2. C – Corporate Bonds (Moderate Risk – Moderate Returns)
  3. G – Government Bonds (Low Risk – Low Returns)
  4. A – Alternative assets like real estate investment trust (REITs) & infrastructural investment trusts (InvIT) (Very High Risk – Moderate Returns)

asset allocation in nps on basis of risk

The choice of asset allocation among these options above will be defined by the subscriber himself (Active mode) or it will be auto defined depending on the age of the subscriber (the older you get, more stable will be your investments). In both options, 75% is the maximum limit for investing in equities and for alternative assets class maximum contribution can be 5%.

What is Tier I and Tier II in NPS?

These are two account types of NPS accounts. Tier I is primary compulsory account for NPS also referred to as “Pension account” whereas Tier II is an optional account commonly referred to as “Investment account”.

Following chart will elaborate the difference between Tier 1 and Tier 2 NPS accounts-

NPS account type tier I tier II differences table

What are the tax benefits of NPS?

  • An employee’s own contribution in NPS will allow tax deduction under section 80CCD(1), up to 10% of salary plus dearness allowance and for self-employed individuals it is 20% of total income in a financial year, but this has to be within the overall ceiling of Rs. 1,50,000 of Section 80C to Section 80CCE of Income Tax Act.
  • An employer’s contribution up to 10% of salary plus dearness allowance is allowed as an exemption from tax under Sec. 80CCD(2)
  • Moreover, individuals can claim an additional deduction of up to Rs 50,000 under Section 80CCD (1B), which is in addition to Rs 1.5 lakh permitted under Section 80C.

The below-given table will simplify this to you –

Table showing Tax deductions on NPS contribution

What are NPS withdrawal rules (Tier I)?

Once an investor retires at 60 yrs., they will get 3 options

Option #1 – Exit from NPS at 60: If you want to exit from NPS at 60 years of age, you will get lump-sum 60% of your corpus and for remaining 40% an annuity will be generated with a PFRDA-registered insurance company(called as Annuity Service Providers) to provide monthly pension after your retirement. There are different annuity plans provided by a few insurance companies, you can choose any of them. And you also have the choice of increasing your annuity contribution (40% is mandatory). However, if the total corpus is 2 lakhs or less than it then the whole amount is given a lump sum.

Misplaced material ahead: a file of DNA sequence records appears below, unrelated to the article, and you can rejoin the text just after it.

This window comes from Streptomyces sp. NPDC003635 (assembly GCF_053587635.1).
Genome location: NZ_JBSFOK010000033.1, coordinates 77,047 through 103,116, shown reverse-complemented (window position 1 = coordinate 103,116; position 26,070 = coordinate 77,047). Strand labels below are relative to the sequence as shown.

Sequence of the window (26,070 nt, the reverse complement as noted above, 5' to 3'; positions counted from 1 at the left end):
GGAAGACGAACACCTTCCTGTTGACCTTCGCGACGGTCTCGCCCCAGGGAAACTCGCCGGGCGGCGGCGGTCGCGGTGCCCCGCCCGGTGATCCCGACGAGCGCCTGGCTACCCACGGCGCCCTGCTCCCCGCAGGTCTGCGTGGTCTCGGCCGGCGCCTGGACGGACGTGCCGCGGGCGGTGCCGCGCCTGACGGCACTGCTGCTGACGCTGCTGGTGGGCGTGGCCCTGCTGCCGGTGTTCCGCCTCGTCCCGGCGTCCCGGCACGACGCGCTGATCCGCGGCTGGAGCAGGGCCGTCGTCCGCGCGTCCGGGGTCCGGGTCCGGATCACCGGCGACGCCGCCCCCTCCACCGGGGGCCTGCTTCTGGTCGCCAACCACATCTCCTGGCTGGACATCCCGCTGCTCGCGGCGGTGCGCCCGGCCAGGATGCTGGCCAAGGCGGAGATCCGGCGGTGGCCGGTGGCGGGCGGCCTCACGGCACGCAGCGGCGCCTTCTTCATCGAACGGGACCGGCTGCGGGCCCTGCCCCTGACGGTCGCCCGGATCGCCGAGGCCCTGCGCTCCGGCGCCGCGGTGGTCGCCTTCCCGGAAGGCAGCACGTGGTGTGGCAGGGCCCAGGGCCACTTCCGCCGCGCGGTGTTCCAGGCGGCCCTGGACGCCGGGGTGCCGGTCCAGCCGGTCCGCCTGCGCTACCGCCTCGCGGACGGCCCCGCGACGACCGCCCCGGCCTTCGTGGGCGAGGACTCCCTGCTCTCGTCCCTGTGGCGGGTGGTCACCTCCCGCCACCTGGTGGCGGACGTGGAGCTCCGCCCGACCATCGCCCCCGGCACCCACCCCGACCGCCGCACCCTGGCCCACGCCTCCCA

Option #2 – Continue NPS with contribution till 70 yrs. : You can choose to continue contributing to NPS for more 10 years i.e. up till 70 years. This option is mostly chosen if you are earning after the age of 60. At the age of 70 withdrawal rules will be the same as the exit from NPS at 60.

Option #3 – Continue NPS with till 70 yrs., but without any further contribution: You can choose to not contribute to NPS and wait for your corpus to grow more by 10 years. This option is chosen mostly when you have monthly income flow from somewhere. Thereafter at the age of 70 withdrawal rules will be the same as an exit from NPS at 60. This option has to be exercised 15 days before the default date of withdrawal.

Important Point: Subscriber has to exercise continuation or deferment options 15 days before the date of retirement. Lump-sum withdrawal from NPS is tax-free. Whereas monthly pension will be taxable as per the tax slab of the subscriber.

Withdrawals in Tier II?

There is no limit on tier II withdrawals and all the withdrawals are taxable as per the slab rate of subscriber. It means Tier II works in the same way as Mutual Funds – Investing into Equity/Debt funds and has high Liquidity.

What is the NPS withdrawal procedure?

The withdrawal process starts 6 months before retirement so that pension will be started immediately after retirement. A subscriber can withdraw online or offline.

1. Online Process of pension withdrawal –

A claim ID is generated by a central record-keeping agency, six months before retirement, for which you will be notified via mail or letter. With the help of this ID, the subscriber can check and change his account details like address proof or bank account. Once the withdrawal claim is initiated, no details can be changed. Following is the process of initiating withdrawal –

Step#1 – Login to NPS using PRAN and Password

Step#2 – Go to Exit Withdrawal request and select initiate withdrawal

Step#3 – Select withdrawal type i.e. Exit at 60

Step#4 – Select ratio of Lump sum & Pension